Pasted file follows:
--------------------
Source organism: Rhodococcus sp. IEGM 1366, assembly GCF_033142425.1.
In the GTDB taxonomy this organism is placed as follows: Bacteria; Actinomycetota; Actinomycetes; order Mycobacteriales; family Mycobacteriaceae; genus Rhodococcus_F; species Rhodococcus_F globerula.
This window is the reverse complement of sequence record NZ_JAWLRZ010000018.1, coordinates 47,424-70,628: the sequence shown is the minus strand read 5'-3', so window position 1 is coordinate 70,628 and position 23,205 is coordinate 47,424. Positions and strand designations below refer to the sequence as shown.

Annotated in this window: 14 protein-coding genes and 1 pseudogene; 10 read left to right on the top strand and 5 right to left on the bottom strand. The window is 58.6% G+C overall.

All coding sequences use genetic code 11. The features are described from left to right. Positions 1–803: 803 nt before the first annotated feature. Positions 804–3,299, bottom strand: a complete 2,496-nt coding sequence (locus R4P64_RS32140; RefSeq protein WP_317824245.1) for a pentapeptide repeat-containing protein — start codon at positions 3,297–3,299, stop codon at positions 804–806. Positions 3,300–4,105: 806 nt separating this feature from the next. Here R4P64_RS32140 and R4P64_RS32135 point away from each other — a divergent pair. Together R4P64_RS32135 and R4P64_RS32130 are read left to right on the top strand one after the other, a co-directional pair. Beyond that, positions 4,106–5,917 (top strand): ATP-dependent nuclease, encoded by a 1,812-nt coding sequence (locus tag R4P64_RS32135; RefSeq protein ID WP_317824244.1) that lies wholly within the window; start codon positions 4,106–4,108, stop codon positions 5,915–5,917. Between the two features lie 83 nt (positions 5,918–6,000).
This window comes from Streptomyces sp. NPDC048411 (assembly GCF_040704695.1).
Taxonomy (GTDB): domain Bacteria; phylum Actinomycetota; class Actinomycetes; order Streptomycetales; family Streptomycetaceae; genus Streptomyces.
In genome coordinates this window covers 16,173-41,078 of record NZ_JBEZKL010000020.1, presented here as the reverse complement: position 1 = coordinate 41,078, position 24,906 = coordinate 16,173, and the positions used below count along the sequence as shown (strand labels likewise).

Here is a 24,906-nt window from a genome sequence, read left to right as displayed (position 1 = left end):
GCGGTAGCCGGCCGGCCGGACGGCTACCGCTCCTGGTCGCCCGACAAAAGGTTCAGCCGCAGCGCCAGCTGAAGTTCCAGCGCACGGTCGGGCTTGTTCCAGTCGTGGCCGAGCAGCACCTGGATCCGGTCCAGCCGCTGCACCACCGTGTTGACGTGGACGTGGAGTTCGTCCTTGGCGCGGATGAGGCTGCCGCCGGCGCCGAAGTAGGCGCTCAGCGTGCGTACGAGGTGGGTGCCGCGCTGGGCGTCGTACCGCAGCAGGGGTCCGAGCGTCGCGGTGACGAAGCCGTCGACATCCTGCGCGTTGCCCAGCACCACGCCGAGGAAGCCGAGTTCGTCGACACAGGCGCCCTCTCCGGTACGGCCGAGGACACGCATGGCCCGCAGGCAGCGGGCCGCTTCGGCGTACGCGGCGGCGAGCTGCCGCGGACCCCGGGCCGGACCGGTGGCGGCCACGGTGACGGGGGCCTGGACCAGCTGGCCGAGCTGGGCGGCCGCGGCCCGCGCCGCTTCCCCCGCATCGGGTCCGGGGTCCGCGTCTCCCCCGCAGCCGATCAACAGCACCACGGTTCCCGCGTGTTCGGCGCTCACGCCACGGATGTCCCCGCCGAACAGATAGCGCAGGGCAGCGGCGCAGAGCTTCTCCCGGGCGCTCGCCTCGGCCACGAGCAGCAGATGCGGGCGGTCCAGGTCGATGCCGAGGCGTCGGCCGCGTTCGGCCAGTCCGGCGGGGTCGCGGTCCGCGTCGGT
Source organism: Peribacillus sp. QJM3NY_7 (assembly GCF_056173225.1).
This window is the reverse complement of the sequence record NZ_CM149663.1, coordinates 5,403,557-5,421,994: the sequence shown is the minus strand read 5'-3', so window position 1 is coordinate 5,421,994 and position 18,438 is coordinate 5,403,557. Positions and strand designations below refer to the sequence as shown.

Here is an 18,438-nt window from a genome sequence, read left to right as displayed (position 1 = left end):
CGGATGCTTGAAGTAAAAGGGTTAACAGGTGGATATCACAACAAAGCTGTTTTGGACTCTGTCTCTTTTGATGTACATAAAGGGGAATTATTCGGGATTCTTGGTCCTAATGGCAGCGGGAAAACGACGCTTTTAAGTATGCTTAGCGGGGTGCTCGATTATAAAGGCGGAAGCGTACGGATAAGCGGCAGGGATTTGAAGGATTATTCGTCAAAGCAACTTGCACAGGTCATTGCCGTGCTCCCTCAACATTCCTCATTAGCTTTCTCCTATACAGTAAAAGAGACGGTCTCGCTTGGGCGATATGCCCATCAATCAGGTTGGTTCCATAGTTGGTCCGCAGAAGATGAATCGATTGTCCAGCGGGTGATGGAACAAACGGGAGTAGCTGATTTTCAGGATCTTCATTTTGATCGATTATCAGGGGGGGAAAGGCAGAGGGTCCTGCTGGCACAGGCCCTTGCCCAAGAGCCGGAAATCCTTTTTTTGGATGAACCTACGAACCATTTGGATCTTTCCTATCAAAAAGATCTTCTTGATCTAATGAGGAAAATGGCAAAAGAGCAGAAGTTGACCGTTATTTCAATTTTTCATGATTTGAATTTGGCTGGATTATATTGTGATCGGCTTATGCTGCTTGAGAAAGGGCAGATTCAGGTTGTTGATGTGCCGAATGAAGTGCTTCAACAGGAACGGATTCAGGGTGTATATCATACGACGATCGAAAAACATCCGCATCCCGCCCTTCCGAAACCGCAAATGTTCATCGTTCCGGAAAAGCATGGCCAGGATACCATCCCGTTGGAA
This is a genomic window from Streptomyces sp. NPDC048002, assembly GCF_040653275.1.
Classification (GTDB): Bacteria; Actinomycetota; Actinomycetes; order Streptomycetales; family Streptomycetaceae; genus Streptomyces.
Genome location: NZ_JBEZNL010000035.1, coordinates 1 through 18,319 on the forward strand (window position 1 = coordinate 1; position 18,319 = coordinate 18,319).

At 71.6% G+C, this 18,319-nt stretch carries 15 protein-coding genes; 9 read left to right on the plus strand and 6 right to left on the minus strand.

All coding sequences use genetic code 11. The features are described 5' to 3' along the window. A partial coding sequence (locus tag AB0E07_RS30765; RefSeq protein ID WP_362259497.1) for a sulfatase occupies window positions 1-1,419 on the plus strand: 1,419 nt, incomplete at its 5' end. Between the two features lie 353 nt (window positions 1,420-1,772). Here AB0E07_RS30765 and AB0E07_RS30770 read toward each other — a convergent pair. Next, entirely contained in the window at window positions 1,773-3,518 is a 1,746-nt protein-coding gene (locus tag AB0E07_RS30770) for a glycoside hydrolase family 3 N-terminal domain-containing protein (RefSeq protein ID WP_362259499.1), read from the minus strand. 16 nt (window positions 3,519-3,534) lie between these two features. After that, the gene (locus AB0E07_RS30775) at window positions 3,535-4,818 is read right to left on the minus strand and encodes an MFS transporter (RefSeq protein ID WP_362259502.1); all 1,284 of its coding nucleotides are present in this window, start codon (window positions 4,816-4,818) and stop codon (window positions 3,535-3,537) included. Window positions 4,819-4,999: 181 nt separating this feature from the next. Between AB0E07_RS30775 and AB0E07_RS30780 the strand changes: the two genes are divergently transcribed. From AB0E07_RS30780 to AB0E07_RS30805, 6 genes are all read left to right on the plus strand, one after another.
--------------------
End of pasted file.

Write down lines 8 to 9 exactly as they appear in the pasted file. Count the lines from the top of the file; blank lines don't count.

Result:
In genome coordinates this window covers 16,173-41,078 of record NZ_JBEZKL010000020.1, presented here as the reverse complement: position 1 = coordinate 41,078, position 24,906 = coordinate 16,173, and the positions used below count along the sequence as shown (strand labels likewise).

Here is a 24,906-nt window from a genome sequence, read left to right as displayed (position 1 = left end):